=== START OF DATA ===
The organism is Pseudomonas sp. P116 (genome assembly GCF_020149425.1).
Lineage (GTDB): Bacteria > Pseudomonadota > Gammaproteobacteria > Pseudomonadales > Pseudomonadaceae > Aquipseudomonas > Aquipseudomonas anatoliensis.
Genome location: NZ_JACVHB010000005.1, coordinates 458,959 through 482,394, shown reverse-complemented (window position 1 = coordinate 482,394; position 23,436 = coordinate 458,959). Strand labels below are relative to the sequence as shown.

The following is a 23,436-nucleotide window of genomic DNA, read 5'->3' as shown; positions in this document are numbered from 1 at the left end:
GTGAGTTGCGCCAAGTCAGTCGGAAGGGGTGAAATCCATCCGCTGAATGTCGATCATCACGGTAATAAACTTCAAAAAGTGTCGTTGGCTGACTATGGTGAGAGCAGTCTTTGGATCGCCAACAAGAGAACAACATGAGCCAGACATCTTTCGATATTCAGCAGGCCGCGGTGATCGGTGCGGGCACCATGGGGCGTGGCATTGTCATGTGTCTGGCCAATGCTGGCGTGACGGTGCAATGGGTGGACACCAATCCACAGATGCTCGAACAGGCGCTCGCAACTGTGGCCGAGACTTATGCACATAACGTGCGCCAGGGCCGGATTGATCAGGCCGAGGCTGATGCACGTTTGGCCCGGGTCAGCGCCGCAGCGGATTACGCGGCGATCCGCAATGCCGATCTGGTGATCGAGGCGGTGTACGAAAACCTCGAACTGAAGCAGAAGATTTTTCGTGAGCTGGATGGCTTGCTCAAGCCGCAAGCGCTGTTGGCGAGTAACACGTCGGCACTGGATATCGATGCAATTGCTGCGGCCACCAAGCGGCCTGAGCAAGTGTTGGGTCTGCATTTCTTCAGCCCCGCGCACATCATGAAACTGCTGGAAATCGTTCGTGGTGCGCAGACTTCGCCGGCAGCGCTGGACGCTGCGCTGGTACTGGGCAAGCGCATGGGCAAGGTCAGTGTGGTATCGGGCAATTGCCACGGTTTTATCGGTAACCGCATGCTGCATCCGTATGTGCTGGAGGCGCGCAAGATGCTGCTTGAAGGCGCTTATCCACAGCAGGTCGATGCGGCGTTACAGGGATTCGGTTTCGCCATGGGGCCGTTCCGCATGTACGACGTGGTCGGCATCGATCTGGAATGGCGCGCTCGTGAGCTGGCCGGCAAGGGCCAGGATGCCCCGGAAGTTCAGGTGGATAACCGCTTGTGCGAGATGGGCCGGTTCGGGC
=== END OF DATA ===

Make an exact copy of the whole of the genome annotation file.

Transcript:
The organism is Pseudomonas sp. P116 (genome assembly GCF_020149425.1).
Lineage (GTDB): Bacteria > Pseudomonadota > Gammaproteobacteria > Pseudomonadales > Pseudomonadaceae > Aquipseudomonas > Aquipseudomonas anatoliensis.
Genome location: NZ_JACVHB010000005.1, coordinates 458,959 through 482,394, shown reverse-complemented (window position 1 = coordinate 482,394; position 23,436 = coordinate 458,959). Strand labels below are relative to the sequence as shown.

The following is a 23,436-nucleotide window of genomic DNA, read 5'->3' as shown; positions in this document are numbered from 1 at the left end:
GTGAGTTGCGCCAAGTCAGTCGGAAGGGGTGAAATCCATCCGCTGAATGTCGATCATCACGGTAATAAACTTCAAAAAGTGTCGTTGGCTGACTATGGTGAGAGCAGTCTTTGGATCGCCAACAAGAGAACAACATGAGCCAGACATCTTTCGATATTCAGCAGGCCGCGGTGATCGGTGCGGGCACCATGGGGCGTGGCATTGTCATGTGTCTGGCCAATGCTGGCGTGACGGTGCAATGGGTGGACACCAATCCACAGATGCTCGAACAGGCGCTCGCAACTGTGGCCGAGACTTATGCACATAACGTGCGCCAGGGCCGGATTGATCAGGCCGAGGCTGATGCACGTTTGGCCCGGGTCAGCGCCGCAGCGGATTACGCGGCGATCCGCAATGCCGATCTGGTGATCGAGGCGGTGTACGAAAACCTCGAACTGAAGCAGAAGATTTTTCGTGAGCTGGATGGCTTGCTCAAGCCGCAAGCGCTGTTGGCGAGTAACACGTCGGCACTGGATATCGATGCAATTGCTGCGGCCACCAAGCGGCCTGAGCAAGTGTTGGGTCTGCATTTCTTCAGCCCCGCGCACATCATGAAACTGCTGGAAATCGTTCGTGGTGCGCAGACTTCGCCGGCAGCGCTGGACGCTGCGCTGGTACTGGGCAAGCGCATGGGCAAGGTCAGTGTGGTATCGGGCAATTGCCACGGTTTTATCGGTAACCGCATGCTGCATCCGTATGTGCTGGAGGCGCGCAAGATGCTGCTTGAAGGCGCTTATCCACAGCAGGTCGATGCGGCGTTACAGGGATTCGGTTTCGCCATGGGGCCGTTCCGCATGTACGACGTGGTCGGCATCGATCTGGAATGGCGCGCTCGTGAGCTGGCCGGCAAGGGCCAGGATGCCCCGGAAGTTCAGGTGGATAACCGCTTGTGCGAGATGGGCCGGTTCGGGC